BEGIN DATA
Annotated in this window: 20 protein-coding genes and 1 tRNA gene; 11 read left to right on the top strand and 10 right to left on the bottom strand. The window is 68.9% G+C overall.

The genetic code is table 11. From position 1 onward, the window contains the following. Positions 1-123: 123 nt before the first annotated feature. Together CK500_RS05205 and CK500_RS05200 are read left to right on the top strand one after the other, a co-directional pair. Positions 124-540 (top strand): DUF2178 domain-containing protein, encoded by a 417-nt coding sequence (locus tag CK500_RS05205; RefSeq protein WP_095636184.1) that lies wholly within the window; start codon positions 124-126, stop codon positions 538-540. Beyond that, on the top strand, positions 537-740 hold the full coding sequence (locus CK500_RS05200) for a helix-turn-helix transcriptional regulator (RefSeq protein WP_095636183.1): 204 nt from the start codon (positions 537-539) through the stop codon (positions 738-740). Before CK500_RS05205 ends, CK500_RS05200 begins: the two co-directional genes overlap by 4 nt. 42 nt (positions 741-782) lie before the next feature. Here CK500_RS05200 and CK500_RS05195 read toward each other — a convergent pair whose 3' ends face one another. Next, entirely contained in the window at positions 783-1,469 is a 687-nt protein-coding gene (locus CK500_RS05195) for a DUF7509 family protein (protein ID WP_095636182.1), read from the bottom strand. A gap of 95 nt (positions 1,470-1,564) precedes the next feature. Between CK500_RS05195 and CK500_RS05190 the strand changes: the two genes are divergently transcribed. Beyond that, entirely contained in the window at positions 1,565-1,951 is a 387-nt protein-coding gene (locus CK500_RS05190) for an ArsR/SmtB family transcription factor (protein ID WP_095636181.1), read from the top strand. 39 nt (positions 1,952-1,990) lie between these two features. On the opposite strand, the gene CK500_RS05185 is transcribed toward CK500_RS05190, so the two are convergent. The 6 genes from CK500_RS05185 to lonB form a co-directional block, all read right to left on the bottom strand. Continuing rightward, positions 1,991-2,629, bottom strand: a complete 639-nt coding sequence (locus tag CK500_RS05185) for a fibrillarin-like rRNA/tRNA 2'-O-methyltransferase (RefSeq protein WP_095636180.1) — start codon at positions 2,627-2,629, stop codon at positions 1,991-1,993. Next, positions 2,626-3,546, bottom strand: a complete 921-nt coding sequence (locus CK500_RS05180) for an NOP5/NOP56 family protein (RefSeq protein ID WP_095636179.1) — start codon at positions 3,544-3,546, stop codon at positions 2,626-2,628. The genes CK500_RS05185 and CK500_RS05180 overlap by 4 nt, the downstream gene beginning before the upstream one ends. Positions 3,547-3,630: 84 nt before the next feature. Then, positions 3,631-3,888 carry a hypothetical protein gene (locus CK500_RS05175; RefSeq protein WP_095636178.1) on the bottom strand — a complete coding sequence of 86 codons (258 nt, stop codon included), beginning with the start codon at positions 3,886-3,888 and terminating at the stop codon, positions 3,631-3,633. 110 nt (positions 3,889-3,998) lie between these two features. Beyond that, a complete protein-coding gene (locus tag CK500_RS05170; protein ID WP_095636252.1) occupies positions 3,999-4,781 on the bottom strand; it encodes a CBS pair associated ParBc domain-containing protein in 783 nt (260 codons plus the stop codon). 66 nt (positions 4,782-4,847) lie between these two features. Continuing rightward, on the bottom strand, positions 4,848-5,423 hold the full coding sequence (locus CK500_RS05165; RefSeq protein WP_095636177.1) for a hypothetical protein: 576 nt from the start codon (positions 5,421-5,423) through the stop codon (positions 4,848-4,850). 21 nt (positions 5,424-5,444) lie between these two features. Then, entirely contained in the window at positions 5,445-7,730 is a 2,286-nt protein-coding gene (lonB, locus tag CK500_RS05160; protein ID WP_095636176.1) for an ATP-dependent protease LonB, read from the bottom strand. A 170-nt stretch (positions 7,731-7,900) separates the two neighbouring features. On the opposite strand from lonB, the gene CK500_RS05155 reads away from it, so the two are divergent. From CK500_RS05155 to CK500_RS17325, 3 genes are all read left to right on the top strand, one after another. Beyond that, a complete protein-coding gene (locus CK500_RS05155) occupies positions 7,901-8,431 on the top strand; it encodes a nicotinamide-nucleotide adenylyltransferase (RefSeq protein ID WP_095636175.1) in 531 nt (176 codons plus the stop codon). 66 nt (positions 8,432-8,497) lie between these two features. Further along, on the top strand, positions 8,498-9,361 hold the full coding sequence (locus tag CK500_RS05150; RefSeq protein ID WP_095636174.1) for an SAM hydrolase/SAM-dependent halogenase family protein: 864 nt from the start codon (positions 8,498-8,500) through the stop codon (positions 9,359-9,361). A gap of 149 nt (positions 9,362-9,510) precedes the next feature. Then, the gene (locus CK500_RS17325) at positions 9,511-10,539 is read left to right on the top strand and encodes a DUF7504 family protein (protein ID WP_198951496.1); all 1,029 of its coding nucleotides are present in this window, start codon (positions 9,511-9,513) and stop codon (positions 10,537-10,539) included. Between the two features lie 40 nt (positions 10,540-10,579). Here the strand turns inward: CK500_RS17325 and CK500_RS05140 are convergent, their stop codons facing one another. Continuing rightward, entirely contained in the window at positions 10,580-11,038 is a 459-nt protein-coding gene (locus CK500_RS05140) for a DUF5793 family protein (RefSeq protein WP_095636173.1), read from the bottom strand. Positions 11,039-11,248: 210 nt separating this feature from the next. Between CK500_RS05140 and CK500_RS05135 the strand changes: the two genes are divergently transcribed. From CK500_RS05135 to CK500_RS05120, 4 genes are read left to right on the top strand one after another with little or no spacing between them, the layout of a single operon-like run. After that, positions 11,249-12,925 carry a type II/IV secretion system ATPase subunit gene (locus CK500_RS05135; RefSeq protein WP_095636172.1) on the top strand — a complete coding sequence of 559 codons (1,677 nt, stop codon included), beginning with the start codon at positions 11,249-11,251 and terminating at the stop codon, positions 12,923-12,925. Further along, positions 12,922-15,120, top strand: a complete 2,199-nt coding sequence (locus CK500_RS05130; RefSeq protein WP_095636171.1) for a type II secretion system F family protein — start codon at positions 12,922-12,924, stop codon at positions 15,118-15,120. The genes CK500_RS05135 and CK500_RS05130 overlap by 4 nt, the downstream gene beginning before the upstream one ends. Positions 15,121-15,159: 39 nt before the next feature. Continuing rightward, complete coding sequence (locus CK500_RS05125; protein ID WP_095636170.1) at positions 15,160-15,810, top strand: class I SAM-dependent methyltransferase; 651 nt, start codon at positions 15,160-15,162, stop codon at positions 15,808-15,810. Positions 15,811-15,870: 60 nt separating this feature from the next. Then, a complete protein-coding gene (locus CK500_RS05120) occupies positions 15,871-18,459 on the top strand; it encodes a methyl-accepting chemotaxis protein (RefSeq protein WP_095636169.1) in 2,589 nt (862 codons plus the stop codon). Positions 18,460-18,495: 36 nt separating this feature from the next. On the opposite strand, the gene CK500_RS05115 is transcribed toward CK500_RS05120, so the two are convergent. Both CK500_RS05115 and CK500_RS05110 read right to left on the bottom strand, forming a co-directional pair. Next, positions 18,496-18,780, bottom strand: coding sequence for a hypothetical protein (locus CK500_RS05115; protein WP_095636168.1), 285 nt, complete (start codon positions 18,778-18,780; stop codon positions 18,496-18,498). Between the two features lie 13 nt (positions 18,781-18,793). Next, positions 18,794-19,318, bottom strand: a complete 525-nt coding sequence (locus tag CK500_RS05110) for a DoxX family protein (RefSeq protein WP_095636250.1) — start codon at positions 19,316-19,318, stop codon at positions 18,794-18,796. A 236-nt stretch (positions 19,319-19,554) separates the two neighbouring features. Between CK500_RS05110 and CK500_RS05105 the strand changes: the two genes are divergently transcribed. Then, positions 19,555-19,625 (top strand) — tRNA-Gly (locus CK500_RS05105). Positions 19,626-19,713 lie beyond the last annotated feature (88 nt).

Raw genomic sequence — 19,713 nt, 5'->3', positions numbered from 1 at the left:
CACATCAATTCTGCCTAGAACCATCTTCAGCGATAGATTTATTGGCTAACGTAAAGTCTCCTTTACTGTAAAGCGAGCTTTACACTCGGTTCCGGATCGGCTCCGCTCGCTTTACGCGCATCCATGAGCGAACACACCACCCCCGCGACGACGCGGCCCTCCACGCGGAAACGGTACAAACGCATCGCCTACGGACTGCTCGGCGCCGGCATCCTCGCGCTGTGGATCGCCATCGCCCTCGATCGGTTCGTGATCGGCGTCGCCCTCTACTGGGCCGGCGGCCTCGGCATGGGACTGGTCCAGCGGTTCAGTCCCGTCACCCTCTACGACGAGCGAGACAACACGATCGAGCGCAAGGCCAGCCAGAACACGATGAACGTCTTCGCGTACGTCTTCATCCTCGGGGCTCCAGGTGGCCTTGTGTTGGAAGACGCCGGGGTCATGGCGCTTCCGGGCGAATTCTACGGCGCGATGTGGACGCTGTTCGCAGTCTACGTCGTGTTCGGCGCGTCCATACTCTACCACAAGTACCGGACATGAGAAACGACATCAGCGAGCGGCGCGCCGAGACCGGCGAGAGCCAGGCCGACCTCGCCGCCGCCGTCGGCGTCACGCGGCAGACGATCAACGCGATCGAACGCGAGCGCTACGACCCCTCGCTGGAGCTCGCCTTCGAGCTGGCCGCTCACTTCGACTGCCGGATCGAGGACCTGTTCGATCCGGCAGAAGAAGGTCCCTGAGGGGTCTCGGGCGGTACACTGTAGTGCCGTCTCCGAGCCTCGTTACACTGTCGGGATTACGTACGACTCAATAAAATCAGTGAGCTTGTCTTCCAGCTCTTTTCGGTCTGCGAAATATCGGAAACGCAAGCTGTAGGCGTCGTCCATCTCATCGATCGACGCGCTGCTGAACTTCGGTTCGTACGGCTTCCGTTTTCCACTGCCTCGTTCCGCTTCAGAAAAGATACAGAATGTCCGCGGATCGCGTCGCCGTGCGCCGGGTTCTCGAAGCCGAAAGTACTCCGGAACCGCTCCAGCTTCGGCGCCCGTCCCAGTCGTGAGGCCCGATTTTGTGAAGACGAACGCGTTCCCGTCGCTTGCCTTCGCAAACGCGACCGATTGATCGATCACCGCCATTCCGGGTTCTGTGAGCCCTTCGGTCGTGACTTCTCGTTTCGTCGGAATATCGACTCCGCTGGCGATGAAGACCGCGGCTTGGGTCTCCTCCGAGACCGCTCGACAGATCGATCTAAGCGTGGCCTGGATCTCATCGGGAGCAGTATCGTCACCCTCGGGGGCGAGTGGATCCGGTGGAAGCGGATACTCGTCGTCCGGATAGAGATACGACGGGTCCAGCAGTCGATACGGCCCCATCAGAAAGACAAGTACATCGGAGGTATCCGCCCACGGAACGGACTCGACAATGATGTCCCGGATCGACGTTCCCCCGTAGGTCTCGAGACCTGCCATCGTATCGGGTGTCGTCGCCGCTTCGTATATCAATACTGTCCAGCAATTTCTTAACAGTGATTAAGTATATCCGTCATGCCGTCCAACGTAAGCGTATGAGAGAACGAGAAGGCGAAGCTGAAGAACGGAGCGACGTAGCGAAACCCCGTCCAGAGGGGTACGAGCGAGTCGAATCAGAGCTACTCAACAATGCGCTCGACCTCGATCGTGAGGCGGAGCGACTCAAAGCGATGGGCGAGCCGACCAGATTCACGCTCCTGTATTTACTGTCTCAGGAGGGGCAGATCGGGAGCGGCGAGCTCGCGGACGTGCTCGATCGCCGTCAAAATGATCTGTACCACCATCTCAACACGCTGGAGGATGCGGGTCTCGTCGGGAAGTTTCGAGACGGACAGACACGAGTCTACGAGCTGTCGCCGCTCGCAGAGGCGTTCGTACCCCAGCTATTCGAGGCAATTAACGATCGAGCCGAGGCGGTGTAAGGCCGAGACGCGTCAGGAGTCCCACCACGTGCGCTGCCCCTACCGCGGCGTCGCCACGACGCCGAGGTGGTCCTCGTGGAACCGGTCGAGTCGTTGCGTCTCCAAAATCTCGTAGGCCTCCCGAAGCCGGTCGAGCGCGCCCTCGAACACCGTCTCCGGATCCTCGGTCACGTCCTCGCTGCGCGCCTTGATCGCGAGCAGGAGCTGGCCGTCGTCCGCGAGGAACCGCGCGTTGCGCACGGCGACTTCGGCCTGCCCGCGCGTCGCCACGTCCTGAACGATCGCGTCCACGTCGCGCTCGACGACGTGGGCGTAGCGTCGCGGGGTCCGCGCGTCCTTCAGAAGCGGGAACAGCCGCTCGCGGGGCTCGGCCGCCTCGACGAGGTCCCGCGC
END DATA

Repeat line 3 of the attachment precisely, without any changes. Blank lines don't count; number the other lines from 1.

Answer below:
Raw genomic sequence — 19,713 nt, 5'->3', positions numbered from 1 at the left: